Rapid Covid tests are in short supply, as this sign in a Salem Walgreens in Jan. 11, 2022 illustrates (Ron Cooper/Salem Reporter)
State health officials are deploying a mass Covid testing site at Spirit Mountain Casino and hiring hundreds more people to aid overwhelmed hospitals and long-term care facilities as Oregon records a spike in Covid infections and more hospitalizations.
In a Thursday afternoon news conference, Pat Allen, director of the Oregon Health Authority, said the state is now testing more people for Covid than it ever has before as the more infectious omicron variant of the virus has caused widespread illness across Oregon.
He said many Oregonians may still be unable to obtain a test as health officials prioritize health care settings and other institutions where Covid infections have the most serious impact.
Read Salem Reporter's guide to getting a Covid test in Marion and Polk counties here.
“We’re likely approaching the maximum capacity of our testing system to identify cases,” Allen said. “Many people in Oregon are having to wait several days for a testing appointment at a health clinic or a pharmacy. You may have to wait a couple of weeks for the test you ordered online to arrive. Those delays don't help if you're feeling sick and you want to know if you could be a risk to your family or if you can safely go to work. These frustrations are real and they may be with us for weeks.”
From Jan. 2-8, more than 258,000 Oregonians got tested for Covid, including 19,662 people in Marion and Polk counties, according to OHA data. About one in four tests in Marion and Polk counties and one in five in Oregon were positive for Covid.
The state in December ordered 6 million at-home test kits from iHealth Labs, a total of 12 million rapid tests. To date, they’ve received just under 1 million kits, or 2 million tests, Allen said, but those won’t be distributed to the general public. They’ll mostly go to institutions like hospitals, schools and other facilities serving people at higher risk of contracting Covid.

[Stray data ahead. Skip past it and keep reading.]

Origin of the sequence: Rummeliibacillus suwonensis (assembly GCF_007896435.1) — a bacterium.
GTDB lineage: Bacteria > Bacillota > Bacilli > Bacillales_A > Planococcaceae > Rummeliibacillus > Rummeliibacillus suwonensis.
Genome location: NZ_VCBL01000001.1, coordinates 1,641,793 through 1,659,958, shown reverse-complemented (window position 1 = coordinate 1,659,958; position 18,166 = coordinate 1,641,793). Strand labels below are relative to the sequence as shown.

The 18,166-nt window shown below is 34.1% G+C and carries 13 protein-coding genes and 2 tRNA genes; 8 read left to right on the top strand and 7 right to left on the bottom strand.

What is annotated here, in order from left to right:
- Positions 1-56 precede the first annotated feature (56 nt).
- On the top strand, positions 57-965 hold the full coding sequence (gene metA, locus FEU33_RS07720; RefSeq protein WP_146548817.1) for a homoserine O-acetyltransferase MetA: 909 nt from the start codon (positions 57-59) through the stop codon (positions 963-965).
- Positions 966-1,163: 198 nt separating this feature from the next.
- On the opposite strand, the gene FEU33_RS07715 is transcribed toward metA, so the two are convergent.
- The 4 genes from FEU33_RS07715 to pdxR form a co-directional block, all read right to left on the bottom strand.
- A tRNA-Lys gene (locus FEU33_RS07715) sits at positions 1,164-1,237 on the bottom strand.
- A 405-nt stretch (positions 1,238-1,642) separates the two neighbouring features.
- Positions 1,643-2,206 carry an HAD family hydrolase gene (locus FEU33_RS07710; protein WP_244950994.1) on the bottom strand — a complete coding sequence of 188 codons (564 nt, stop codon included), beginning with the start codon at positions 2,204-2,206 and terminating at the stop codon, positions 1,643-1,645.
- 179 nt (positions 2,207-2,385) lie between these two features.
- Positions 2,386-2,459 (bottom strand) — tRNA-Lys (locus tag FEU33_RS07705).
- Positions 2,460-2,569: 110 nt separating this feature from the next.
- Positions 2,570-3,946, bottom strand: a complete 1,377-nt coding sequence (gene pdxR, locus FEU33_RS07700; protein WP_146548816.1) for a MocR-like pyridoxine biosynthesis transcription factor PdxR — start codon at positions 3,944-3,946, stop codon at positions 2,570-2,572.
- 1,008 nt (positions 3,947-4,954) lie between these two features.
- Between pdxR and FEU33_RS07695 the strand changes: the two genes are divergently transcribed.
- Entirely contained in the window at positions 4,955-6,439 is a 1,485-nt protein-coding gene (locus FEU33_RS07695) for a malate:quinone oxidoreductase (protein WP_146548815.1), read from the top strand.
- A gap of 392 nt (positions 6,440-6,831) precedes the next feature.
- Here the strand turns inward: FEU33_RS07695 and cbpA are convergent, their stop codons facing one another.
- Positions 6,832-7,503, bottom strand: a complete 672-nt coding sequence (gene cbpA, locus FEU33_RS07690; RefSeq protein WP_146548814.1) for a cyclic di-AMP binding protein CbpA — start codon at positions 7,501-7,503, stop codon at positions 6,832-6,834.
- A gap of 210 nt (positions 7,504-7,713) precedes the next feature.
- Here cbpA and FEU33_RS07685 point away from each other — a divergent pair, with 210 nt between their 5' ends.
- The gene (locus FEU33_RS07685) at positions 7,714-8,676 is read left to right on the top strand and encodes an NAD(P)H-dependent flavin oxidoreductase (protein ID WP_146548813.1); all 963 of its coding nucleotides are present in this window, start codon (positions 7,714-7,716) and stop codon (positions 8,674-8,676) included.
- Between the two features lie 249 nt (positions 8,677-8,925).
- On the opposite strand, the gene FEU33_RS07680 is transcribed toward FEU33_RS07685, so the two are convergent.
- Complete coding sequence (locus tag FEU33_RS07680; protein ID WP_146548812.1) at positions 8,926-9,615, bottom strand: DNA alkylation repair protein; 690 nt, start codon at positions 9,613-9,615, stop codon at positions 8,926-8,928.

“We want to make sure tests are available to people like a nurse in the hospital, a grocery store clerk who has limited if any sick time, a head start teacher who dozens of families entrust their children to each day, a worker in a seafood processing plant who's working alongside others on the line, all of whom have families that depend on their hourly wages,” Allen said.
Hesaid Oregonians who are sick but unable to get a test should assume they have Covid and stay home for at least five days, or until their symptoms resolve.
Help for hospitals, long-term care
The state recently signed contracts with several companies to deploy hundreds more health care workers to hospitals, testing sites and long-term care facilities across the state, Allen said.
Those include a rapid relief pool of about 200 health care workers who will be available late next week and can be deployed to hospitals “on the brink of being overwhelmed,” health authority spokesman Robb Cowie said during the news conference.
About 700 additional health care workers are being recruited under a contract with Maxim Health to staff long-term care facilities and other health care facilities, and more contracts are being finalized for 600 additional long-term care nurses, Cowie said.
Gov. Kate Brown announced Wednesday she was deploying 700 more members of the Oregon National Guard to aid hospitals around the state with non-clinical work. With 500 called up last week, that means 1,200 guard members will soon be on duty in hospitals.